conclusions;  the court is entitled to assume that counsel will
scrupulously comply with the court's request to prepare findings
and conclusions that are "consistent" with the court's oral
findings and conclusions.  
          One result of the discrepancies in this case is an appeal
that might have been avoided in whole or in part.  
IV.  CONCLUSION
          For these reasons, we VACATE the property division, and
REMAND for further proceedings regarding the property division and
alimony issues, for entry of a QDRO, and for entry of provisions
protecting Avis's interest in Lindsay's military retirement.  We
AFFIRM as to the remaining issues Avis raises, including the award
of joint legal custody. 


                            FOOTNOTES


Footnote 1:

     See Tybus v. Holland, 989 P.2d 1281, 1284 (Alaska 1999). 


Footnote 2:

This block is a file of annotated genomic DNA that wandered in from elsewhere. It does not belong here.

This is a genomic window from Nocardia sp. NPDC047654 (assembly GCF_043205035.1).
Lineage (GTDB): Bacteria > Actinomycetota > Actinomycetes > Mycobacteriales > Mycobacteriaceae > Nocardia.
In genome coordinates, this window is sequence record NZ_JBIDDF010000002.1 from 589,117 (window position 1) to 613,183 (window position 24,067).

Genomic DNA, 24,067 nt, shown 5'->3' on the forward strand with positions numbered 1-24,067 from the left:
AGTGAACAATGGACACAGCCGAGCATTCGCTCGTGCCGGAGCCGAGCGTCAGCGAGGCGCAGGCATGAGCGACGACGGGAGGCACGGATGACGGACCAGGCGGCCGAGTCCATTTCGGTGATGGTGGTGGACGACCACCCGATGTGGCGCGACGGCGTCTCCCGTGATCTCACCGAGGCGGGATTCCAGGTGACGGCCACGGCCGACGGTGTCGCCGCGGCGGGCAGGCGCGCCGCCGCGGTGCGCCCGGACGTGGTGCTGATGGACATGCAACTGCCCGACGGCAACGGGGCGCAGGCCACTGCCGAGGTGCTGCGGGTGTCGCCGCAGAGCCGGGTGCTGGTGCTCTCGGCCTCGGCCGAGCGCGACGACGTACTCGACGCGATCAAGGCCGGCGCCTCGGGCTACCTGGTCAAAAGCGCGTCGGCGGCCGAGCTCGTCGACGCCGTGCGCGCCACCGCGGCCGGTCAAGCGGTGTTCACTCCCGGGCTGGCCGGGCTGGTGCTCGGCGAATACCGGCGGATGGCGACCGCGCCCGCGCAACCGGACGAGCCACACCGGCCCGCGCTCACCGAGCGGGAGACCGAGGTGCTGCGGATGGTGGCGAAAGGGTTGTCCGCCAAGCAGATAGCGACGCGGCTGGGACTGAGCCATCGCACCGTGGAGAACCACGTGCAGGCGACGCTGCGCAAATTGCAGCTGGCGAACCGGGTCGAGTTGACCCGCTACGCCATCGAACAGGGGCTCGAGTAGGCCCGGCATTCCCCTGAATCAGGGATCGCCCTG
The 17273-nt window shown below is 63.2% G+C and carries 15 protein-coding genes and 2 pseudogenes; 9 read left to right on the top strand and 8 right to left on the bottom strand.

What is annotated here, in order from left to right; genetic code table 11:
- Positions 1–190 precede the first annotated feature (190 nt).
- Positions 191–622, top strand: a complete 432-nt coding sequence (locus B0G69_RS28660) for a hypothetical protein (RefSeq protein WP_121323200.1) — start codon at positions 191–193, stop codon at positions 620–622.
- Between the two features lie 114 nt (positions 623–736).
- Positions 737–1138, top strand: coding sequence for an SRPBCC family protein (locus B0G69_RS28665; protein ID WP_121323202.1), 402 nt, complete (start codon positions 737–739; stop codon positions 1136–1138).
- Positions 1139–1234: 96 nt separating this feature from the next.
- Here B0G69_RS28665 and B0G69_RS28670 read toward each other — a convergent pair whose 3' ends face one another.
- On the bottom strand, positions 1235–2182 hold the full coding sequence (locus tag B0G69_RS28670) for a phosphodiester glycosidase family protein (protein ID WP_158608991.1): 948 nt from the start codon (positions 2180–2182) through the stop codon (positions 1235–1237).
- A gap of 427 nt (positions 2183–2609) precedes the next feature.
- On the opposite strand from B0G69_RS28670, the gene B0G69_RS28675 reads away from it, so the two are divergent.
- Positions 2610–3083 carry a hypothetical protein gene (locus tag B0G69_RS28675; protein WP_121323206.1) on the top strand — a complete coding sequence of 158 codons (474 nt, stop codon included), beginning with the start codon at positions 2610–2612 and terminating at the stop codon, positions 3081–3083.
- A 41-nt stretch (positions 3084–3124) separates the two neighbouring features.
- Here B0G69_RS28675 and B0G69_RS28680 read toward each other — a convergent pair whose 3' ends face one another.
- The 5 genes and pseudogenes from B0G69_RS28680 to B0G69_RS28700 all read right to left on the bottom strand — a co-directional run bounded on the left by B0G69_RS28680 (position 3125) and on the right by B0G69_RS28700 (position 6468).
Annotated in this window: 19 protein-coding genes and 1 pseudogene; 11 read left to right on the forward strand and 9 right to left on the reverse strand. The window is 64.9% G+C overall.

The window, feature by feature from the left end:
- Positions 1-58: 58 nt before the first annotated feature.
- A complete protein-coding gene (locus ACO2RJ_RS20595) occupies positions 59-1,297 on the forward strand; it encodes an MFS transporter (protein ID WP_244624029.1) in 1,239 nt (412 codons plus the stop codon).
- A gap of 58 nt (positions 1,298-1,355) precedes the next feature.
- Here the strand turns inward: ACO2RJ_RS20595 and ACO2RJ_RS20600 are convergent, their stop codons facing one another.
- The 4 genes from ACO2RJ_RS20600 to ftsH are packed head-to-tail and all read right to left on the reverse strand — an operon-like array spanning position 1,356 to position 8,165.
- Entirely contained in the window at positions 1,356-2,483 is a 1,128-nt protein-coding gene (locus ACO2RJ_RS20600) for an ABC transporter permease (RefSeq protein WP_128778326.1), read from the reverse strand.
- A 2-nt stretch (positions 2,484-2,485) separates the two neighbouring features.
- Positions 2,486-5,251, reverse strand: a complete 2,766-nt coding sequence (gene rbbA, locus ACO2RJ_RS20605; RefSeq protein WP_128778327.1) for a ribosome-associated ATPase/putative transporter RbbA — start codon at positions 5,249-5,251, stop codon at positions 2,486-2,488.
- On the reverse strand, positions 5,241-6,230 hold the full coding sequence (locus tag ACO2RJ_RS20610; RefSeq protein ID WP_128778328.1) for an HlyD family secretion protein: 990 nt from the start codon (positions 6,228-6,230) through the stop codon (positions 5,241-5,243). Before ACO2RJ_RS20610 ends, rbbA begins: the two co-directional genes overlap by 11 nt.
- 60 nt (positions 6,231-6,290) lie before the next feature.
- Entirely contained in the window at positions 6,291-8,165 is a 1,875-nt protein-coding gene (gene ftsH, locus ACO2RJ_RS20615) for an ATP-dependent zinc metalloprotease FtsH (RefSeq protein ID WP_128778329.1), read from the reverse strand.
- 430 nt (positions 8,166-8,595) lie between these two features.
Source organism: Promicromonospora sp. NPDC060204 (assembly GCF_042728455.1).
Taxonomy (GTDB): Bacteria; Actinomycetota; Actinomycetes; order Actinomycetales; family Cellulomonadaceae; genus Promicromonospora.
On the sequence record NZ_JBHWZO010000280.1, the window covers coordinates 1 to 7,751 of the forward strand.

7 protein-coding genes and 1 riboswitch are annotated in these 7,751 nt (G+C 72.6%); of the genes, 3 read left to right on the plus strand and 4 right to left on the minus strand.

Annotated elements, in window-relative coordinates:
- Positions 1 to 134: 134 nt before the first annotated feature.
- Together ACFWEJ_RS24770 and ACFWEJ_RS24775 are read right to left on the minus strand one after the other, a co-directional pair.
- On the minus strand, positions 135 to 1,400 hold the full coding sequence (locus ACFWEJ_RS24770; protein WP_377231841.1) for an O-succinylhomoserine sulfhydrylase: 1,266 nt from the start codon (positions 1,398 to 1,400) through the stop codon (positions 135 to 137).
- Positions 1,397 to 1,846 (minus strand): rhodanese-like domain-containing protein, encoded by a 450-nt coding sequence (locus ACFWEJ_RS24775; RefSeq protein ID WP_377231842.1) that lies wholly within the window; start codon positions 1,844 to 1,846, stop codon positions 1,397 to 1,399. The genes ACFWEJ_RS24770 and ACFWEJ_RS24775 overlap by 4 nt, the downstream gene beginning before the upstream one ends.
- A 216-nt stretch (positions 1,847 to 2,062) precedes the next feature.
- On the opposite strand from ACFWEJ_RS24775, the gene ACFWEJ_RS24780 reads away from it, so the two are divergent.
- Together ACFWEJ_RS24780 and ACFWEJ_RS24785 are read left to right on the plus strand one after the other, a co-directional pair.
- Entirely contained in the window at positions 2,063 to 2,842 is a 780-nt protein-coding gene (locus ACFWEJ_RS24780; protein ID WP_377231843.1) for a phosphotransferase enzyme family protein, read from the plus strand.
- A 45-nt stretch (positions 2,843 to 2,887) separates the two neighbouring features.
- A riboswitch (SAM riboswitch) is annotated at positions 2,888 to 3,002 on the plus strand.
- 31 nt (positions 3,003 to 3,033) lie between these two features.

664 P.2d 568 (Alaska 1983).


Footnote 3:

     Id. at 570.


Footnote 4:

     See Tybus, 989 P.2d at 1284.


Footnote 5:

     See id.


Footnote 6:

     Id.


Footnote 7:

     See Virgin v. Virgin, 990 P.2d 1040, 1043 (Alaska 1999).


Footnote 8:

     See id.; Sheridan v. Sheridan, 466 P.2d 821, 824 (Alaska
1970).


Footnote 9:

     Miles v. Miles, 816 P.2d 129, 131 (Alaska 1991). 


Footnote 10:

     See Hayes v. Hayes, 756 P.2d 298, 300 (Alaska 1988).  Relevant
factors for possible deviation from a presumptive equal division
are found in AS 25.24.160(a)(4)(A)-(I). 


Footnote 11:

     Although the written findings and conclusions prepared by
counsel refer vaguely to possibly lower values for these
properties, the appellate record contains no evidence of other
values.  The superior court's oral findings explicitly relied on
Avis's pretrial valuations, and her figures were nearly identical